But how often do we focus on the fact that Moses had every right to stay in Egypt and claim a position of lordship? Moses might not have been born Egyptian, but he’d been raised in the palace. He could have stayed. He could have claimed title and land and riches and status. But he didn’t. He chose to walk away from it, and he ended his life doing what God had called him to do.

Talk about sacrifice, right? Walking away from a life of privilege to herd sheep at the hind end of the desert? Releasing his rightful claim to comfort and security in exchange for a barefoot conversation with a burning bush? But if we could talk to Moses today, regardless of all the crap he had to go through leading the Children of Israel, I don’t think he’d say that he sacrificed anything. On the contrary, he had a front row seat for some of the greatest miracles in recorded history.

Perspective is everything.

Are you in situation right now where you feel like you’re sacrificing and no one is recognizing it? Well, I hate to be the rain on your parade, friend, but sacrifice has absolutely nothing to do with recognition. If you sacrifice, you aren’t necessarily going to get to see your name up in lights. If you sacrifice for someone you love, they may not even notice. But if you’re sacrificing for the right reason, it won’t matter.

If you give up something you want expecting something in return, that’s not sacrifice. That’s bartering.

If you keep seeing your sacrifice as something you “had to do” for whatever reason, you’ll never move past it. If you keep bringing it up, you haven’t sacrificed anything. You’re still holding on to it. And you can’t walk that line. You can’t say you’ve sacrificed something if you’re still clinging to it.

But if you let go of what you want, especially if you’re letting it go for God’s sake, and you don’t pine after what could have been, you’ll be surprised at the turn your life will take. Maybe at the beginning, it’ll feel like you’re walking away from the best dream you’ve ever had, but when it’s over, you’ll be standing on a mountaintop talking to God like He’s your closest friend.

Just because you give up something you want doesn’t mean your life is going to be unhappy. It doesn’t even mean that you’ll end up losing out. In fact, you might even end up with more than you had to start.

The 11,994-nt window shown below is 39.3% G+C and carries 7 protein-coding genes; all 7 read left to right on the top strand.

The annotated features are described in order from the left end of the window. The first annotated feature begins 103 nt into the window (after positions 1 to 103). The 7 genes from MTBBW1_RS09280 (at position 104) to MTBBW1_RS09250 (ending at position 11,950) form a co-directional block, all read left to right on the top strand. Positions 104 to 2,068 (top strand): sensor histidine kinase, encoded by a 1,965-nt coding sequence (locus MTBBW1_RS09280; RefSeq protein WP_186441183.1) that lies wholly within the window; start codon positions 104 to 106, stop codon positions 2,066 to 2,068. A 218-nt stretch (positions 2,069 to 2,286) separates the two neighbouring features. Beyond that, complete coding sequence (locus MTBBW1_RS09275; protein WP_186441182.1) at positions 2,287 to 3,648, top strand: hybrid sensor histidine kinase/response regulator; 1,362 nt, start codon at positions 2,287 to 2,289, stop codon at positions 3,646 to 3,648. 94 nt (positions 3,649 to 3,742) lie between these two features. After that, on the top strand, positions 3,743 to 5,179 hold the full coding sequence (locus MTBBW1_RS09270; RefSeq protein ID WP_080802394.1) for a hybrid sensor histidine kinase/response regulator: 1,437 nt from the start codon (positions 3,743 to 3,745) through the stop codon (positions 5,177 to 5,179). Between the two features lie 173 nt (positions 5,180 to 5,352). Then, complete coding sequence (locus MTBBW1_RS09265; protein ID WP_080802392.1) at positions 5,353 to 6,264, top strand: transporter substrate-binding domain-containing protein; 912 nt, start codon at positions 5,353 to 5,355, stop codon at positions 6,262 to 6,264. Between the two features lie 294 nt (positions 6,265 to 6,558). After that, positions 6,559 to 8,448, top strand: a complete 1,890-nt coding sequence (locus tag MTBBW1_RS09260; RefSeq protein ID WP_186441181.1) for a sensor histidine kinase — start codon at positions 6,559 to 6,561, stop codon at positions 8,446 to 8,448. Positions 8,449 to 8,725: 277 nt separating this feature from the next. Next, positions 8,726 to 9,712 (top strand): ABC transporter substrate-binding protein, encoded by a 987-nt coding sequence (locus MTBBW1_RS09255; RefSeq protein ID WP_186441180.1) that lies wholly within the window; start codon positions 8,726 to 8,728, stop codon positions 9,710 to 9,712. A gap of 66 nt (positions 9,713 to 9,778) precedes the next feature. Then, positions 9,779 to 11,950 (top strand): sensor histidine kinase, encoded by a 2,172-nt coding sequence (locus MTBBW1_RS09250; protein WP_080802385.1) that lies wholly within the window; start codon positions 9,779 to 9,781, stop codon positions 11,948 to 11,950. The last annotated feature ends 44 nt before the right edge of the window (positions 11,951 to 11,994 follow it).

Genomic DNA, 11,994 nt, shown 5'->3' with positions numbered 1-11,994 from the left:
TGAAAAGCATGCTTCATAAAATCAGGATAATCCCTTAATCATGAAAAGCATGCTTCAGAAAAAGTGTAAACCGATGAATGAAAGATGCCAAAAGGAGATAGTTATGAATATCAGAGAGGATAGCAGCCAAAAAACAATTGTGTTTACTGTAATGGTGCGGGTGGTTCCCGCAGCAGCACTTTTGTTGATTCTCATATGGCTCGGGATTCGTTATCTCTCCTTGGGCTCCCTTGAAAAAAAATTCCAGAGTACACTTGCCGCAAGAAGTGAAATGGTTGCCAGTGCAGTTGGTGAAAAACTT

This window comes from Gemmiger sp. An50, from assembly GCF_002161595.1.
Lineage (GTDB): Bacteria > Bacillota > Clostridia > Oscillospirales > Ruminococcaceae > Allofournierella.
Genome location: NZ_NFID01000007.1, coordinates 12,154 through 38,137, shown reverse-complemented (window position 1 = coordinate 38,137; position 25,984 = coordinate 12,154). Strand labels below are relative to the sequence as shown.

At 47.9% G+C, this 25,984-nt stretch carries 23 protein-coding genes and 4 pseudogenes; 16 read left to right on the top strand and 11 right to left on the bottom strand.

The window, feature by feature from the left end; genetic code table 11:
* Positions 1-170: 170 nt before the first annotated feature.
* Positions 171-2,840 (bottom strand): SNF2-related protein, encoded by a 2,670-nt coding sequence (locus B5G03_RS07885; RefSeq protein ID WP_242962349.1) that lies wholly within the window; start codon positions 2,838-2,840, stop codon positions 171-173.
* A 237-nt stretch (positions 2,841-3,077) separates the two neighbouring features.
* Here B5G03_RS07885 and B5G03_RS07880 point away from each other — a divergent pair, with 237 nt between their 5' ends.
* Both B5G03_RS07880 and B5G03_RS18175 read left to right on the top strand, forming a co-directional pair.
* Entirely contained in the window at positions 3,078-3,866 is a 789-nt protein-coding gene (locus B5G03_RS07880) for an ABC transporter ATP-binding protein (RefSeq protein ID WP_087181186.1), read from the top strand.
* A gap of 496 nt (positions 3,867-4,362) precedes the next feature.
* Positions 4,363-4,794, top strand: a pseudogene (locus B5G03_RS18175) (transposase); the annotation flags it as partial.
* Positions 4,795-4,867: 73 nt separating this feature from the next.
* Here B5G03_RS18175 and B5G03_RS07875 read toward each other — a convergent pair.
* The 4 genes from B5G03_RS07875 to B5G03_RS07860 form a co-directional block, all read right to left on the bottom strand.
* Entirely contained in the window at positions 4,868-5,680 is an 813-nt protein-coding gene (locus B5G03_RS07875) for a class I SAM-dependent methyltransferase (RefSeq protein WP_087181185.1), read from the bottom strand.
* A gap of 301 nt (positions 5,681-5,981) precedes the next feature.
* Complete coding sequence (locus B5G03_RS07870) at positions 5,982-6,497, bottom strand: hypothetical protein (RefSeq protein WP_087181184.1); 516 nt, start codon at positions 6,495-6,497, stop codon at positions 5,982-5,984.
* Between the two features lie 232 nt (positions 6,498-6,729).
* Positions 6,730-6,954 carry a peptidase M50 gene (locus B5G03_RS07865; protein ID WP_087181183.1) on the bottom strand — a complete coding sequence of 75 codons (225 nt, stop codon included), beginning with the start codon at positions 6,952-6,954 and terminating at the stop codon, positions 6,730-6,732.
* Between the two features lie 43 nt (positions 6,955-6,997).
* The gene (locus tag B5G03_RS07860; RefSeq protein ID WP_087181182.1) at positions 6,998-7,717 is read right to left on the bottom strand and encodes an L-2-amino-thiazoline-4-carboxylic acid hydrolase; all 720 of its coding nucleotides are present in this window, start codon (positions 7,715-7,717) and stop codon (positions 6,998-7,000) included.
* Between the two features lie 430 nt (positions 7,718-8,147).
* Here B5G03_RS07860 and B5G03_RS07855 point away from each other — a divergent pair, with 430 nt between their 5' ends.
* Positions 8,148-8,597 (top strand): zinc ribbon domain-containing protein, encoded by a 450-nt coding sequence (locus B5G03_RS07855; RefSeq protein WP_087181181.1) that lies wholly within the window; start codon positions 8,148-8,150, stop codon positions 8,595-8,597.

Focusing on what’s wrong isn’t going to help you

I woke up on Monday morning in a horrible mood. Do you ever just have mornings like that? Where you wake up and you just can’t cheer up? No matter how you try, you just stay in the dumps.

I hate those mornings. Fortunately, they’re few and far between. But when you have a morning like that, is there a way to get back on track?

1302654_51792540Today’s verses are Genesis 39:19-23.

Potiphar was furious when he heard his wife’s story about how Joseph had treated her. So he took Joseph and threw him into the prison where the king’s prisoners were held, and there he remained. But the Lord was with Joseph in the prison and showed him his faithful love. And the Lord made Joseph a favorite with the prison warden. Before long, the warden put Joseph in charge of all the other prisoners and over everything that happened in the prison. The warden had no more worries, because Joseph took care of everything. The Lord was with him and caused everything he did to succeed.

I don’t think there’s anyone in the Bible who had more reason to sulk and stew than Joseph. Sold into slavery by his own brothers, shipped to a foreign land, falsely accused, thrown in prison and forgotten–Joseph never did anything to deserve that kind of treatment. But he never gave up, and he always kept focused on living his life for God. How did he do it? He worked.

He worked for Potiphar before Potiphar’s wife lied about him. Then he worked for the warden of the prison. I’m sure he mourned, yes, and I’m sure he asked God why he had to go through all of this, but he didn’t ever sink into that black hole of self-pity.

When I’m in a bad mood, I find the best way to get out of it is to stop focusing on myself. Sure, it’s important to identify why you’re upset, because if there’s something really wrong, you should change it or fix it. But if you’re in the middle of circumstances that you can’t change, focusing on what’s wrong isn’t going to help you.

Instead, try focusing on what you can do to help people around you. Or, focus on what you need to accomplish in a day. No matter who you are, you’ve got goals you want to achieve. Instead of expending your energy on thinking about what’s keeping you in place, start working on all the things you need to get done in order to start moving again.

For me, there’s nothing more uplifting than making a list and checking items off of it. Maybe that’s my tiny bit of Type A showing, but it’s true. Or if that doesn’t work, set aside some specific time to do something that will cheer you up. Read a book and get your mind off the problem. Bake some cookies and take them to people you care about. If the weather is nice, go outside and walk or ride your bike. If the weather is bad, play a game inside or read a book.

Just stop focusing on the problem.

That’s not to say that you should live in denial. No, if there’s a serious issue going on, you should deal with it. But how many of us really live with serious issues in our lives? Most of the time, if it’s serious enough, we’ll do something about it.

Most of us just live with annoyances. Most of us just grin and bear it. The long hours. The lack of appreciation. The disrespect or the minimal acknowledgement. The coworker who drives you nuts. That small group leader who totally gets under your skin. The hypocrite you have to ride next to on the bus.

And when you’re in a bad mood, they all seem to gang up on you, don’t they? It’s like everyone is out to get you. Everyone has made it their mission in life to ruin your day. And the rational part of your mind knows that’s not true. But that doesn’t make it any easier to deal with.